DesignGraphicsSwitch

Interface and Menu Design (Part 2)

Interface and Visual Style

Hey pilots! Welcome to part 2 of my blog on the exciting (yes I said it!) world of game interfaces and menus. In this part, I’ll be chatting about visual design verses the practical needs of a player and I’ll also be unveiling Rogue Star ACE’s brand new menu design and explain my thoughts behind it. Let’s get straight to it!

Graphics, baby!

As I discussed in part 1, good user interface (UI) design should make whatever information is being shown easily understandable to a player. In essence, keep things simple yet concise, the hallmarks of great usability. However, if that was all that was required, there would be a lot of very boring, yet awesome functioning UI designs!

Style over content

What we need is some style, some graphics, some panache! And it’s here where many designs can slip up. In the rush to make a UI look good or fit into a game world, usability can become lost and player frustration sets in. Therefore, it’s essential that these two needs work together in harmony. Splatoon is an example which, I think, treads this path very well. The image below illustrates fantastic use of fonts, menus, sizes, colours and style to provide a cohesive system which still remains understandable.

All Rights Nintendo. Image posted as fair use for educational purposes only.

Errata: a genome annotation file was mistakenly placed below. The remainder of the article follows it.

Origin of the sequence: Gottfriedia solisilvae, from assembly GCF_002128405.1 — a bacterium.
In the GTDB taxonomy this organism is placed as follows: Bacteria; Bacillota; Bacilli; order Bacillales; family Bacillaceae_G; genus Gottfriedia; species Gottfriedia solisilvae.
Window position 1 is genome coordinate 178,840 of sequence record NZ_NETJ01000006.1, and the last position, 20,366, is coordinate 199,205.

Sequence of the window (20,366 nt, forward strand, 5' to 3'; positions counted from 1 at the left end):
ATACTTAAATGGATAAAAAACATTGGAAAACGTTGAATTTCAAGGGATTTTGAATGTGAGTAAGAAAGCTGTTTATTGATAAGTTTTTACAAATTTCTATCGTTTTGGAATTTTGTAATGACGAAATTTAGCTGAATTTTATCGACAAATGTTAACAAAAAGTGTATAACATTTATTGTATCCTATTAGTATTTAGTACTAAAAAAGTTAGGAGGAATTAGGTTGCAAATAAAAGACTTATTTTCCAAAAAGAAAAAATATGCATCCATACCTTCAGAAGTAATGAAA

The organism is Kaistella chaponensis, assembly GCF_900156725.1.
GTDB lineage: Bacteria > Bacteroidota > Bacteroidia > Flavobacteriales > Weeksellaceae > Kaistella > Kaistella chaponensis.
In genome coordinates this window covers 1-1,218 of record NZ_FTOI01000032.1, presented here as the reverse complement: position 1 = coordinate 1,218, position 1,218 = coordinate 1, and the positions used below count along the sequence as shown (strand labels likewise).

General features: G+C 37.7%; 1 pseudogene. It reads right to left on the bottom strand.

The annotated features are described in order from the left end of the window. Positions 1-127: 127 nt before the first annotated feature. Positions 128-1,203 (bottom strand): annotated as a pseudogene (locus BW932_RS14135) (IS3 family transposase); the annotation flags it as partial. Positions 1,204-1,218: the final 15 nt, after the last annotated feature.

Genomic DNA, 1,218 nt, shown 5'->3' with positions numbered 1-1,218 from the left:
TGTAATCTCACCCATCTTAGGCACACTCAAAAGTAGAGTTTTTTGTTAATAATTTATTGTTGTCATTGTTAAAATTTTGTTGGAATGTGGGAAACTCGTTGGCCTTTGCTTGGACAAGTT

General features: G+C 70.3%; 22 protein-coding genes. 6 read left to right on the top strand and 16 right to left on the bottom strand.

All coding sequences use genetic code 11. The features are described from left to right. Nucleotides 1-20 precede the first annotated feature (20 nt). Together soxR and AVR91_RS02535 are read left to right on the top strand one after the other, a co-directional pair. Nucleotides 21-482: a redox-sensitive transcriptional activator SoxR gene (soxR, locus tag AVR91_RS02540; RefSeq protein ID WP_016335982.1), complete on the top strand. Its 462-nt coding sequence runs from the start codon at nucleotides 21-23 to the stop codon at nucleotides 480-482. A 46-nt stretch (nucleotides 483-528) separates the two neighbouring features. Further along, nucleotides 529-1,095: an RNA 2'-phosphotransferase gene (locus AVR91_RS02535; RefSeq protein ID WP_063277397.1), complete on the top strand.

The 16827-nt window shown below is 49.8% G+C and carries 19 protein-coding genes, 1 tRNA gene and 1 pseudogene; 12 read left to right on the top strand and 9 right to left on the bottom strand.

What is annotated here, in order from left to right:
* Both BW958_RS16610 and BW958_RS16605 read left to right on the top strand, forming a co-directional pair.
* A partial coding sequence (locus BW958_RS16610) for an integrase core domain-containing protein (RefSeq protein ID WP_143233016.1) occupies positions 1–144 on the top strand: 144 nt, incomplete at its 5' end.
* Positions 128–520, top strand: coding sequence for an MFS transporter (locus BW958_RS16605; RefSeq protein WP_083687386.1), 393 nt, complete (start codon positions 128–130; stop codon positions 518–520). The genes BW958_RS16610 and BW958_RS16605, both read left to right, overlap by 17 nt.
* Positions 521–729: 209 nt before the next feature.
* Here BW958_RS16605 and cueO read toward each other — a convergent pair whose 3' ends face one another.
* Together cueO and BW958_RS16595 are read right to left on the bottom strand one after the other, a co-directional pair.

A brand new world

So without further ado, let’s jump into Rogue Star ACE’s new menu design!

First off, you’ll immediately notice the general layout is retained from the earlier updated version. After receiving positive feedback, I felt that the simplicity and flexibility of the design would provide a strong foundation for the sequel. As I noted in part 1, the font design, panel spacing and button sizes were all carefully considered to give maximum usability and cut out dead space.

Of course, the biggest change is visually. Gone is the flat 2D look, replaced by a fully 3D one in the form of a holographic display. This is a total overhaul of the original’s menu system and is intended to mimic pilots internal visor displays. My hope is that this visual style doesn’t compromise the presentation of information to the player, but compliments it by adding an immersive consistency to the game world. Going forward, the visual design will continue to evolve as I add more menu screens and mechanics to support ACE's new features.

Next time

In part 3, I’ll be taking this further and showing you how the menu design will drive the new features of ACE, along with possibly a look at the new Star Map! It’s going to be pretty epic! I hope you enjoyed this look at the new menu. Please let me know what you thought about it, feedback is always appreciated and listened too. And please subscribe if you haven’t already.


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